Investors See Cause for Worry in Turkey’s Divided Economy Team

The Turkish government's eleventh-hour rescheduling of a meeting of its economic team to include the president last month was another stark reminder for investors: when it comes to policy, Tayyip Erdogan likes to call the shots.

By Orhan Coskun and Nevzat Devranoglu

ANKARA, Dec 7 – The Turkish government’s eleventh-hour rescheduling of a meeting of its economic team to include the president last month was another stark reminder for investors: when it comes to policy, Tayyip Erdogan likes to call the shots.

Erdogan’s drive for lower interest rates has rattled financial markets and, along with alarm about the crackdown after the July coup and a stronger dollar, contributed to the lira currency losing a fifth of its value this year.

Officials say this has widened a rift in the economic team between reformists who want more to be done to appease international investors – such as Deputy Prime Minister Mehmet Simsek and Finance Minister Naci Agbal – and populists such as Deputy Prime Minister Nurettin Canikli and Economy Minister Nihat Zeybekci.

Adding to the confusion is the central bank, which raised rates for the first time in nearly three years last month, despite Erdogan’s appeals.

“There isn’t complete harmony among the economic leadership. On one side, there are those who are attuned to the needs of the global economy and act as anchors for the markets. On the other, there are those who want more national economic policies,” a senior official from the ruling AK Party said.

“It seems Simsek and Agbal are anchors in the eyes of the markets, and they are crucial for the Turkish economy to be understood internationally.”

The party has relied on the economy’s strong growth as the pillar of its success. Divisions among its top ranks could not come at a more inopportune time, both for Turkey’s economic stability, and the party itself, as slowing growth and stubborn inflation risk undermine its achievements in the eyes of voters.

Officials at Simsek and Agbal’s offices were not immediately available for comment.

“The policy setting is not transparent,” said Dan Raghoonundon, an emerging markets portfolio manager at Janus Capital. “It’s very hard to know who is in charge and when markets don’t have transparency or visibility they tend to assume the worst.”


When Prime Minister Binali Yildirim, an Erdogan stalwart who is generally seen as being aligned with the populists, last month abruptly rescheduled a meeting of the Economic Coordination Committee (EKK), sources in his office cited a scheduling conflict.

However, some analysts saw the last-minute change as a move by Erdogan to stamp his authority on a meeting where weakness in the lira was due to be discussed.

Erdogan, who as president is supposed to be above party politics, does not normally attend meetings of the EKK. An official at the presidency said there was nothing unusual in his attendance at the rescheduled meeting.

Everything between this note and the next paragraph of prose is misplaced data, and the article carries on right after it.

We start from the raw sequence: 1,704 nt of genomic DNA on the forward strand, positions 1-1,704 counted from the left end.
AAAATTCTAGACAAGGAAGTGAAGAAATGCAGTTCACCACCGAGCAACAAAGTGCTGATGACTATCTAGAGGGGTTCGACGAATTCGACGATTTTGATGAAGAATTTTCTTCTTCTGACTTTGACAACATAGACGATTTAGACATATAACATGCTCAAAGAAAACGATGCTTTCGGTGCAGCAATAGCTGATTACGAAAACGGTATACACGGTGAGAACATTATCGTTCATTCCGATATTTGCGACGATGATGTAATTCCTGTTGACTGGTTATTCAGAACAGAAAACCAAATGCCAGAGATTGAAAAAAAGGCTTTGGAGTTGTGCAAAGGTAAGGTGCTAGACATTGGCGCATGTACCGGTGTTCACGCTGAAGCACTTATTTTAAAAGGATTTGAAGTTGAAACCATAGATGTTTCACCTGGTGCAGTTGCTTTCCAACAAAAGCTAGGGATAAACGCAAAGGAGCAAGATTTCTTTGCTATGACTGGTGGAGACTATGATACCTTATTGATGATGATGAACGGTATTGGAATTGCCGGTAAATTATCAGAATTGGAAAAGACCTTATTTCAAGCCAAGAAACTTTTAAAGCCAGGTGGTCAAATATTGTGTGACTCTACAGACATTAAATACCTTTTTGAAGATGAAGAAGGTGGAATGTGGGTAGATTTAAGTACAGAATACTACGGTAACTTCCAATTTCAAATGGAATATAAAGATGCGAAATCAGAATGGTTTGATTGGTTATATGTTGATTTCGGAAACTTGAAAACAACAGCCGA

“The economy is very important and President Erdogan just wanted to discuss the latest developments and measures. Such a meeting is not an exceptional issue for the government, officials, or President Erdogan himself,” the official said.

In the past, the AKP was seen as being able to balance populist rhetoric with the needs of financial markets – delivering hospitals, roads and airports, and ensuring growth and jobs, while remaining sensitive to the needs of markets.

Lately, investors aren’t so sure.

“Until now, they could always come to a compromise of some sort, and resolve their differences. But now, there are concerns they cannot find middle ground and that the divisions could continue to get worse. This is the risk that has markets worried,” a local banker said.


Yildirim, who replaced Ahmet Davutoglu as prime minister in May after widespread reports of divisions between Davutoglu and Erdogan over the economy, has gone to lengths to say he is in charge of the economic team. Officials say he has recently shown some sympathy with the reformist camp, although he maintains his allegiance to Erdogan.

“I am the current chairman of the EKK, and the person who will speak about the economy after me is… Deputy Prime Minister Mehmet Simsek,” Yildirim said in a recent interview with state broadcaster TRT.

“In situations when I am not present, he is the one who has all the say and responsibility regarding the economy.”

All the while, Erdogan has been unrelenting in calling on the central bank to lower interest rates.

“Those in the financial sector can sit comfortably… but the real investor is unfortunately experiencing hardship. So I say: ‘Drop these rates, brother,'” he said a speech on Saturday to mark the opening of a new shopping centre in Istanbul.

Investors are still trying to figure out the position of the central bank under Murat Cetinkaya, who was only appointed in April. Policy is decided by the seven-member monetary policy committee which includes the governor, four deputy governors and two other appointees.

Erdogan, who has described himself as an “enemy” of interest rates, says the central bank is independent but he has a right to criticise it. The bank initially cut rates following Cetinkaya’s appointment, in line with Erdogan’s demands. Last month’s rate hike, however, was seen as appeasing the markets.

As the lira has hit a series of record lows, Erdogan has responded by urging Turks to cash out their foreign currency holdings and buy either lira or gold.

For the time being, that may be the only boost to the lira.

“This kind of dissonance between the president’s concept of interest rate policy and that of the market is creating a huge obstacle for the central bank to intervene and stabilise the currency,” said Phoenix Kalen, director of emerging markets strategy at Societe Generale.

There was likely to be “much more pain” for the lira ahead, Kalen said.

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